It makes me cry as I write this (and each time I reread it as I edit)  remembering one of our last hugs. Both of us crying on each other’s shoulders. Not wanting it to end but knowing it had to. I felt guilty for abandoning him. We had a shared dream for our future, and that was all coming to an end. We weren’t just grieving the loss of a relationship or person it was a loss of our future. Even the song I walked down the aisle to lyrics were “till the end when we part I will give you my heart, and I promise to love you with all that I am, and I promise to be there when ever you need me because you’ll always be my best friend”.  I had meant those promises and it still pains me to know I broke them.

The clear vision and dream that I had of my life, the wife and mother I was to become, children I would have, had vanished. And with out a clear vision of what’s ahead I had no idea how proceed in life. 

I tried multiple times to leave. In the end I left shamefully and cowardly. I had to make it my fault. I needed to set myself free.  I didn’t feel I had enough reason to leave that I had to turn it on myself. It was easier to make it my fault. I left with my head held low. 

Unfortunately the next relationship I entered into after my marriage was of a similar disfunction. I had low self esteem and little self worth, my divorce was fresh and I believed I was damaged goods.  I unconsciously sought out someone who would confirm my worst thoughts. Thankfully that relationship ended much quicker. 

I wish I still had hope in the love, that as a little girl, I dreamed about. I miss that naive belief. I miss that innocence. And despite that all, I wouldn’t trade where I am now to go back. But to be completely honest, I sometime envy the ignorant.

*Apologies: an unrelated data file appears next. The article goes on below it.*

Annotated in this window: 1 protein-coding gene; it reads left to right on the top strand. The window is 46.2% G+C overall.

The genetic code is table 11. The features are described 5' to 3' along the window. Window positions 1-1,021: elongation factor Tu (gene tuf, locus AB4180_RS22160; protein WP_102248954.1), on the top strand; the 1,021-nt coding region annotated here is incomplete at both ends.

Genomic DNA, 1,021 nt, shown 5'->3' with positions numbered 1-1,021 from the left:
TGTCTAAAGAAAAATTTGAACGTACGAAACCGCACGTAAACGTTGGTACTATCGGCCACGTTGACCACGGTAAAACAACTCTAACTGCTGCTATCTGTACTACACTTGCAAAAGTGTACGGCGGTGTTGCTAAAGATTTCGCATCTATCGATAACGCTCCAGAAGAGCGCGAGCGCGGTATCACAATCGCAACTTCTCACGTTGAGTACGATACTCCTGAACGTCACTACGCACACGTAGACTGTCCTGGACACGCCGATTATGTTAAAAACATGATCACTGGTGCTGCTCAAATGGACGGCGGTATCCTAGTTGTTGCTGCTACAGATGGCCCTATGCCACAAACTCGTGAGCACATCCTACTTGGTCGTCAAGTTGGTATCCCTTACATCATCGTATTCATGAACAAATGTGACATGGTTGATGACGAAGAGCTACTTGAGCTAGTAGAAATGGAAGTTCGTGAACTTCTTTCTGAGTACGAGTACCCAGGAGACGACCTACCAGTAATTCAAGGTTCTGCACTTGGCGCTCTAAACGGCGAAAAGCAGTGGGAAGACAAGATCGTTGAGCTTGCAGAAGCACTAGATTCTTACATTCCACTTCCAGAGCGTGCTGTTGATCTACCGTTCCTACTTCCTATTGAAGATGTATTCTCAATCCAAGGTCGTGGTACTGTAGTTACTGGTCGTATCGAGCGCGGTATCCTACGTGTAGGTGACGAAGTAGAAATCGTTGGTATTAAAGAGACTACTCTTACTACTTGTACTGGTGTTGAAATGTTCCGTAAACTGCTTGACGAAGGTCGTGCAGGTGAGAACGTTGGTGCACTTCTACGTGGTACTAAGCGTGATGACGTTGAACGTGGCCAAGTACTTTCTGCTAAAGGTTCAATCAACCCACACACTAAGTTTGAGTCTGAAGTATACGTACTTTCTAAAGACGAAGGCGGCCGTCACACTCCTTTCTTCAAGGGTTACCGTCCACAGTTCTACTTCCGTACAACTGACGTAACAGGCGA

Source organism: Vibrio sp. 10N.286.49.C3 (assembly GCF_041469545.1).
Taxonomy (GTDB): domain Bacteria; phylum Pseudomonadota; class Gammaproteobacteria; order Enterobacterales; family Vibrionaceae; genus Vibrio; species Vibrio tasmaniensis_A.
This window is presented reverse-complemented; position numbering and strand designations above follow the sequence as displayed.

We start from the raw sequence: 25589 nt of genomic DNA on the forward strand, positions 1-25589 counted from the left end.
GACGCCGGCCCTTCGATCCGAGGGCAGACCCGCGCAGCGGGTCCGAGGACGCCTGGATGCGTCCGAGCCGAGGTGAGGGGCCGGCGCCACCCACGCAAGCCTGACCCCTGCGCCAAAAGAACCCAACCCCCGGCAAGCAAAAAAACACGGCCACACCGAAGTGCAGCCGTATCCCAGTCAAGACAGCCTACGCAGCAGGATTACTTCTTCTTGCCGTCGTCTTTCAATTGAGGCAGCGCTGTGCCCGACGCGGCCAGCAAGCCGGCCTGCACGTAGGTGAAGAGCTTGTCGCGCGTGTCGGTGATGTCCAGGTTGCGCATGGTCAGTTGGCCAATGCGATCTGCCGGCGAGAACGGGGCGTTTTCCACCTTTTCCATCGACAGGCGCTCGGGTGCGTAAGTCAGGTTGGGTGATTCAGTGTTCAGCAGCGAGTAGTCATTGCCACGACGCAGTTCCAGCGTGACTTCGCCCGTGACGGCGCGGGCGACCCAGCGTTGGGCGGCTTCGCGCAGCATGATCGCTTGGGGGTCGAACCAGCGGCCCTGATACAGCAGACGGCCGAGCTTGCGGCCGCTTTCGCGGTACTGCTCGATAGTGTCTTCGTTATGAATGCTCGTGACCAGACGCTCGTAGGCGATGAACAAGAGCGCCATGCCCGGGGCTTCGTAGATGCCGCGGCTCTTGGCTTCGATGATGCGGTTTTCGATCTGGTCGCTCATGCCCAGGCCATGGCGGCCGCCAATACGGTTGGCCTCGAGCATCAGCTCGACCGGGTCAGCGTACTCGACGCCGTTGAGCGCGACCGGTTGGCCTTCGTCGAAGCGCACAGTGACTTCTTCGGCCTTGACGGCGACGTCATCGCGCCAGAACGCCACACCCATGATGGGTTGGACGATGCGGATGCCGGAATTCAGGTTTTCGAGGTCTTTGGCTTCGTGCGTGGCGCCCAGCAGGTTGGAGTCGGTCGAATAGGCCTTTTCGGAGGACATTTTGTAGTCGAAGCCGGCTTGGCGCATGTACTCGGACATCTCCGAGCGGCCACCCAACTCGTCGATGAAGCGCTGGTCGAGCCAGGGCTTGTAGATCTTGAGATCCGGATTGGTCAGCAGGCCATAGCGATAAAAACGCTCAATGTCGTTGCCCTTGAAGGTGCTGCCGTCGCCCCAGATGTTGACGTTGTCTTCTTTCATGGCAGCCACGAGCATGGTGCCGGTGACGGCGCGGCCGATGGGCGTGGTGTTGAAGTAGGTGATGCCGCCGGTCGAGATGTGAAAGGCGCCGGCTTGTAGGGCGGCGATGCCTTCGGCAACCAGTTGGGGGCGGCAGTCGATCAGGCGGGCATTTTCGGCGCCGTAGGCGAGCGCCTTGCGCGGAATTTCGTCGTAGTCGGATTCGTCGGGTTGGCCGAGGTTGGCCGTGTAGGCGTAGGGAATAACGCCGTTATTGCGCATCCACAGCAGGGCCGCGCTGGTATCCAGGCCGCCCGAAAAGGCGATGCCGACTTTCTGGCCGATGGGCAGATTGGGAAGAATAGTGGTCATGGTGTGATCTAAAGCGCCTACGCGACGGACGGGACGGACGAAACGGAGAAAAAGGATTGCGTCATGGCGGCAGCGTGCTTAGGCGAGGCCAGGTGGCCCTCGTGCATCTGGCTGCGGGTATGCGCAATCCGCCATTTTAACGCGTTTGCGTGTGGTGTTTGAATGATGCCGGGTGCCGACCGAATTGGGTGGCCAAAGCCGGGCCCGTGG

So now, I see grey everywhere, I ask a million unanswerable questions,  and I don’t believe in black and white mentalities, I can’t after all that I’ve been through. 

I am happy to say that I now have a loving partner who is patient and kind. He believes in me when I don’t believe in myself and He loves me even when I try to push him away. When I get scared or overwhelmed he calms me. He knows how to give me the space I need to gain clarity and he accepts me for every part of what makes me me, all of my past, each of my bad habits, and even my lack of domestic skills.   He is everything I wanted and what I thought I could never have. (Even what I was told I would never find) I didn’t believe I deserved another chance, and on our first date I tried my hardest to make him reject me. I tried to get him to judge me, to shame me or tell me I was a terrible person, I wanted him to confirm my beliefs about myself. But you know what he said? Something to the effect of “You know what? It’s really neat to hear you talk about all you’ve encountered in life and see how hard you’re working at the being the person you want to become” 

He met me with love, grace and acceptance. Something that felt so foreign. The irony of it all is that without my past I would have never considered going on our first date. But I am so thankful I did. 

So as today marks 8 years since I was married it also marks 8 years of growth into becoming the strong and courageous women I am today and am still working at becoming. 

I’m sharing this with you all because I believe we are all worthy of love and acceptance no matter what our pasts hold, others have told us or what we believe about ourselves. The purpose behind my business has always been to be a safe place for women and to let them know and feel their worth and value. That no matter who you are, what you’ve done or where you’ve been (that’s almost a Backstreet Boys lyric, and you all know how much I love the Backstreet Boys) You, just as you are, in this exact moment, are worthy of love. 

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I am just a small-town, Canadian gal from the prairies who teaches thousands of creatives around the globe how to earn 6-figures stress-free!

Hey, I’m Dawn!

“Rock Your Business” Course Creator, Host of “The Anxious Creative” Podcast. Named by Salon Magazine as Canada’s #1 women of influence.